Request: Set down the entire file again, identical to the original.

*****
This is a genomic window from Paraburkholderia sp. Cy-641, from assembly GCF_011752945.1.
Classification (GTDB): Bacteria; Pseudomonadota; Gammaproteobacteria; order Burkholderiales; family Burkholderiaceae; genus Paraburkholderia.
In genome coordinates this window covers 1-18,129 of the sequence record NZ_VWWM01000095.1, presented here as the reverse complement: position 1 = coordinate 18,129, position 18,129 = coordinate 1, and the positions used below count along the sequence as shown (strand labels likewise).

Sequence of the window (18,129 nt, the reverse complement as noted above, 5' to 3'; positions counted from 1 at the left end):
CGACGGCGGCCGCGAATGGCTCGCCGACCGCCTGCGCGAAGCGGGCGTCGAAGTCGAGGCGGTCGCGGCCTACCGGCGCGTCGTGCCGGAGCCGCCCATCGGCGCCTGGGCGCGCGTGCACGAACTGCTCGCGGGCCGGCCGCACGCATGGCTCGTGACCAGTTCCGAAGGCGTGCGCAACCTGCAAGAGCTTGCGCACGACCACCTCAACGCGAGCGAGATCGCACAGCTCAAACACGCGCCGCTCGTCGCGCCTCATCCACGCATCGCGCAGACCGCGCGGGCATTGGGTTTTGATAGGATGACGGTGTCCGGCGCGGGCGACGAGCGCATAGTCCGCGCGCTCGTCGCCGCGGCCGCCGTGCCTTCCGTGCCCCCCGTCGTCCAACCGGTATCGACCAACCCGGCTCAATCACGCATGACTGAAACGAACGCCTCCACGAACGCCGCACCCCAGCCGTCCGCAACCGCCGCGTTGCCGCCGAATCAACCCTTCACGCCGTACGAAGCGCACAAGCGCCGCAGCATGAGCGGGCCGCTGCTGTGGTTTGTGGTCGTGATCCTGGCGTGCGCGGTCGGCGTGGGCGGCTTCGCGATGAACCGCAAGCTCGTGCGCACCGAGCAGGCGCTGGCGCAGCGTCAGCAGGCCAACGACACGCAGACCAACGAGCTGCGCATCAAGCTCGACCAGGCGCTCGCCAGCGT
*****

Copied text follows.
This is a genomic window from Paraburkholderia sp. Cy-641, from assembly GCF_011752945.1.
Classification (GTDB): Bacteria; Pseudomonadota; Gammaproteobacteria; order Burkholderiales; family Burkholderiaceae; genus Paraburkholderia.
In genome coordinates this window covers 1-18,129 of the sequence record NZ_VWWM01000095.1, presented here as the reverse complement: position 1 = coordinate 18,129, position 18,129 = coordinate 1, and the positions used below count along the sequence as shown (strand labels likewise).

Sequence of the window (18,129 nt, the reverse complement as noted above, 5' to 3'; positions counted from 1 at the left end):
CGACGGCGGCCGCGAATGGCTCGCCGACCGCCTGCGCGAAGCGGGCGTCGAAGTCGAGGCGGTCGCGGCCTACCGGCGCGTCGTGCCGGAGCCGCCCATCGGCGCCTGGGCGCGCGTGCACGAACTGCTCGCGGGCCGGCCGCACGCATGGCTCGTGACCAGTTCCGAAGGCGTGCGCAACCTGCAAGAGCTTGCGCACGACCACCTCAACGCGAGCGAGATCGCACAGCTCAAACACGCGCCGCTCGTCGCGCCTCATCCACGCATCGCGCAGACCGCGCGGGCATTGGGTTTTGATAGGATGACGGTGTCCGGCGCGGGCGACGAGCGCATAGTCCGCGCGCTCGTCGCCGCGGCCGCCGTGCCTTCCGTGCCCCCCGTCGTCCAACCGGTATCGACCAACCCGGCTCAATCACGCATGACTGAAACGAACGCCTCCACGAACGCCGCACCCCAGCCGTCCGCAACCGCCGCGTTGCCGCCGAATCAACCCTTCACGCCGTACGAAGCGCACAAGCGCCGCAGCATGAGCGGGCCGCTGCTGTGGTTTGTGGTCGTGATCCTGGCGTGCGCGGTCGGCGTGGGCGGCTTCGCGATGAACCGCAAGCTCGTGCGCACCGAGCAGGCGCTGGCGCAGCGTCAGCAGGCCAACGACACGCAGACCAACGAGCTGCGCATCAAGCTCGACCAGGCGCTCGCCAGCGT